Bite Back! How “Setback” Makes You Strong and Creative
Frida Kahlo is known mostly for her art, but also for extraordinary ability to live.
She was twenty years his junior when she married the famous painter Diego Rivera, but became his spiritual equal by meeting hardship with her own kind of fierce beauty — “a ribbon around a bomb,” quipped surrealist André Breton.
This is a key part of becoming creative: finding ways to continually grow in strength. It is in the working through that we eventually win through.
Begin again. That’s the mantram.
It isn’t popular in our culture to deal with pain, much less use it as a sling shot.
But deep down, we don’t want to be so superficial. We want to drink in all that life has to offer. We have a sense that life really matters. And that living more intensively, more fearlessly, more proactively — is core to living at all.
We need your full intensity — creatively applied.
We live in a culture that so emphasizes success that the fear of failure can insidiously paralyze us at the final leap — the leap into the truly unknown that characterizes the beginning of real creativity.
But if you don’t experiment, and allow your experiment to teach you something, you merely repeat.
At its heart, creativity is about learning to learn. Try something, fail, try again, fail again — become interested. That’s the key to winning through to something worthwhile. When you do so, you also become “worthwhile.” You change yourself from what you’ve become by dint of your parents and upbringing into something else.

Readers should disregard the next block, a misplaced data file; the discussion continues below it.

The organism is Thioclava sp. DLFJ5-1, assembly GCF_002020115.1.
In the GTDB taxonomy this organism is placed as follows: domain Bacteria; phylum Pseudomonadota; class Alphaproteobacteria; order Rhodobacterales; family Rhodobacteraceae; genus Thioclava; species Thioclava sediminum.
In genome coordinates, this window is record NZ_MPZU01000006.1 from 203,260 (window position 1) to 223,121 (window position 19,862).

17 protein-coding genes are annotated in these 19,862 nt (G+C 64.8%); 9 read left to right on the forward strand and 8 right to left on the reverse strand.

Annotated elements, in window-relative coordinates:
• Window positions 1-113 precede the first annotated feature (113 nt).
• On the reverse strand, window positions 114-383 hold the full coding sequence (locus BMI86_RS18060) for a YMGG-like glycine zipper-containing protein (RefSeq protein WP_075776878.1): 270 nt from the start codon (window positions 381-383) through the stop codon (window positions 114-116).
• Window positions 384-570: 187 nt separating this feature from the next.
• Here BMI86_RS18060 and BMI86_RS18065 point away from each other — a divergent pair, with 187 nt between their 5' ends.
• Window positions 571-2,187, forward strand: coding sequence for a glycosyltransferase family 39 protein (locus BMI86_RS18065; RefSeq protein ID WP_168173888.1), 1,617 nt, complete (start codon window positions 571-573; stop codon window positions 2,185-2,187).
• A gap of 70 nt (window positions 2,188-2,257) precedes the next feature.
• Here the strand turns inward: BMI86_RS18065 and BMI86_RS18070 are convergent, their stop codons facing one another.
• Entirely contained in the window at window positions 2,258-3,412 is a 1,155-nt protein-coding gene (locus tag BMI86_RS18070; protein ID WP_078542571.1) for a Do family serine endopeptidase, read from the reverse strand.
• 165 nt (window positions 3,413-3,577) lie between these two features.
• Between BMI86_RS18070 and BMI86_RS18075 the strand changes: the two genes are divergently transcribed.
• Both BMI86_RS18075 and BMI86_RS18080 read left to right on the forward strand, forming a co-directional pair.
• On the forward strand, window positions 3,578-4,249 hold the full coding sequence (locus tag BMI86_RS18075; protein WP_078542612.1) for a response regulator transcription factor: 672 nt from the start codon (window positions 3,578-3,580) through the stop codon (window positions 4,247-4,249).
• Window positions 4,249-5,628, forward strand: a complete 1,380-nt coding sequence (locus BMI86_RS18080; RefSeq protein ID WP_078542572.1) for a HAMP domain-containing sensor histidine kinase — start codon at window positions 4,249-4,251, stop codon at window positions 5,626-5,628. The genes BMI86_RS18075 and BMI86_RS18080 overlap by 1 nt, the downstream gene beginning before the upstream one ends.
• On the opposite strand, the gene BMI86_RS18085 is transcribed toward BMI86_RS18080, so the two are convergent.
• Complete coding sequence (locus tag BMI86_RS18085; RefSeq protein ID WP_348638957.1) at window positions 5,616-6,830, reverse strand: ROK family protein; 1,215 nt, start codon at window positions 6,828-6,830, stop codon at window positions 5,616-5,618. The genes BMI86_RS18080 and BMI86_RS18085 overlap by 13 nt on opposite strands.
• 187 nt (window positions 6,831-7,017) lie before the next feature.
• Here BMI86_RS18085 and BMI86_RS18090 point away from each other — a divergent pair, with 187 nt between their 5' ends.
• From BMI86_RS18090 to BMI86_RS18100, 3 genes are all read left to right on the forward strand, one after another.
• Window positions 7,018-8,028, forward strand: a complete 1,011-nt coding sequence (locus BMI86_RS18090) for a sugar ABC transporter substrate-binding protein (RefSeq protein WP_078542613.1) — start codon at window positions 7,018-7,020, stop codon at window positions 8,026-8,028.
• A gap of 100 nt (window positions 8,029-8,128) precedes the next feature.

Beginning again heals, and revitalizes, and replenishes. And it makes you oh, so strong.
We’re all born with prodigious potential — but that’s all it is. Potential. We have to make it something. And that is not an easy road.
After the first burst of childhood genius, most of which we lose as we grow up — that’s when our real work begins. If you want to live at all, you have to become creative.
This is what makes us humans, isn’t it? Plants and animals are graced with their essence as an innate feature of their existence. They know who and what they are, and they live it as fully as they can (unless of course we inhibit their doing so, which sometimes happens).
Humans aren’t born finished. We have to learn. We can learn to be creative, and thereby strong. It takes a lot of backbone.
The soul is a newly skinned hide, bloody and gross. Work on it with manual discipline, and the bitter tanning acid of grief.
You’ll become lovely and very strong.
Developing creative muscle means taking the energies stirred up by pain and focusing them. The pain will subside; the energies — everything you gain by enduring pain and trial with resolve and endurance — remain.